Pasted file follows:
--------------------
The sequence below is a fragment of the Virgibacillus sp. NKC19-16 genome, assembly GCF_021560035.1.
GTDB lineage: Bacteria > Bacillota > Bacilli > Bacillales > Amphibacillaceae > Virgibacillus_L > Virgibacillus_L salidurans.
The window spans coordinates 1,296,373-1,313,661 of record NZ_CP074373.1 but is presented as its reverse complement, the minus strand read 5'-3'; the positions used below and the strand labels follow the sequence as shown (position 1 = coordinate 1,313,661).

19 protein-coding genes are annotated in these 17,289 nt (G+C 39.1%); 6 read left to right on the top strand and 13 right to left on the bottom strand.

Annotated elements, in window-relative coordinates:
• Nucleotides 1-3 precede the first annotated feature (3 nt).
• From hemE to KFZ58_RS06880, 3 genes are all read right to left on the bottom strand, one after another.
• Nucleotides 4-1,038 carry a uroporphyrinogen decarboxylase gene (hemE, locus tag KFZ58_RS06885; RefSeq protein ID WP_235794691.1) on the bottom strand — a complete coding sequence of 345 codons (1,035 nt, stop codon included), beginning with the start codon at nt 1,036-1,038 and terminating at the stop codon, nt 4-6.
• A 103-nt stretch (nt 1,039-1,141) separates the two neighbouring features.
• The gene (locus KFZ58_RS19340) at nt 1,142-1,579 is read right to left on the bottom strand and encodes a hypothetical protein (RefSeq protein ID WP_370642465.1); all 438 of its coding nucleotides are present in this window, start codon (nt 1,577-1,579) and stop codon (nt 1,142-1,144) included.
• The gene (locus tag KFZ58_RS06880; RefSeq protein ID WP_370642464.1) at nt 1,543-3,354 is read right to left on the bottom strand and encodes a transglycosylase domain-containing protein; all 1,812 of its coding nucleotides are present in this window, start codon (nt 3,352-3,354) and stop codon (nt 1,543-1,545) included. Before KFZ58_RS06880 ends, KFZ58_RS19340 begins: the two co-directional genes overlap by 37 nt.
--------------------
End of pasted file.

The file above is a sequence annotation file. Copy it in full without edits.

The sequence below is a fragment of the Virgibacillus sp. NKC19-16 genome, assembly GCF_021560035.1.
GTDB lineage: Bacteria > Bacillota > Bacilli > Bacillales > Amphibacillaceae > Virgibacillus_L > Virgibacillus_L salidurans.
The window spans coordinates 1,296,373-1,313,661 of record NZ_CP074373.1 but is presented as its reverse complement, the minus strand read 5'-3'; the positions used below and the strand labels follow the sequence as shown (position 1 = coordinate 1,313,661).

19 protein-coding genes are annotated in these 17,289 nt (G+C 39.1%); 6 read left to right on the top strand and 13 right to left on the bottom strand.

Annotated elements, in window-relative coordinates:
• Nucleotides 1-3 precede the first annotated feature (3 nt).
• From hemE to KFZ58_RS06880, 3 genes are all read right to left on the bottom strand, one after another.
• Nucleotides 4-1,038 carry a uroporphyrinogen decarboxylase gene (hemE, locus tag KFZ58_RS06885; RefSeq protein ID WP_235794691.1) on the bottom strand — a complete coding sequence of 345 codons (1,035 nt, stop codon included), beginning with the start codon at nt 1,036-1,038 and terminating at the stop codon, nt 4-6.
• A 103-nt stretch (nt 1,039-1,141) separates the two neighbouring features.
• The gene (locus KFZ58_RS19340) at nt 1,142-1,579 is read right to left on the bottom strand and encodes a hypothetical protein (RefSeq protein ID WP_370642465.1); all 438 of its coding nucleotides are present in this window, start codon (nt 1,577-1,579) and stop codon (nt 1,142-1,144) included.
• The gene (locus tag KFZ58_RS06880; RefSeq protein ID WP_370642464.1) at nt 1,543-3,354 is read right to left on the bottom strand and encodes a transglycosylase domain-containing protein; all 1,812 of its coding nucleotides are present in this window, start codon (nt 3,352-3,354) and stop codon (nt 1,543-1,545) included. Before KFZ58_RS06880 ends, KFZ58_RS19340 begins: the two co-directional genes overlap by 37 nt.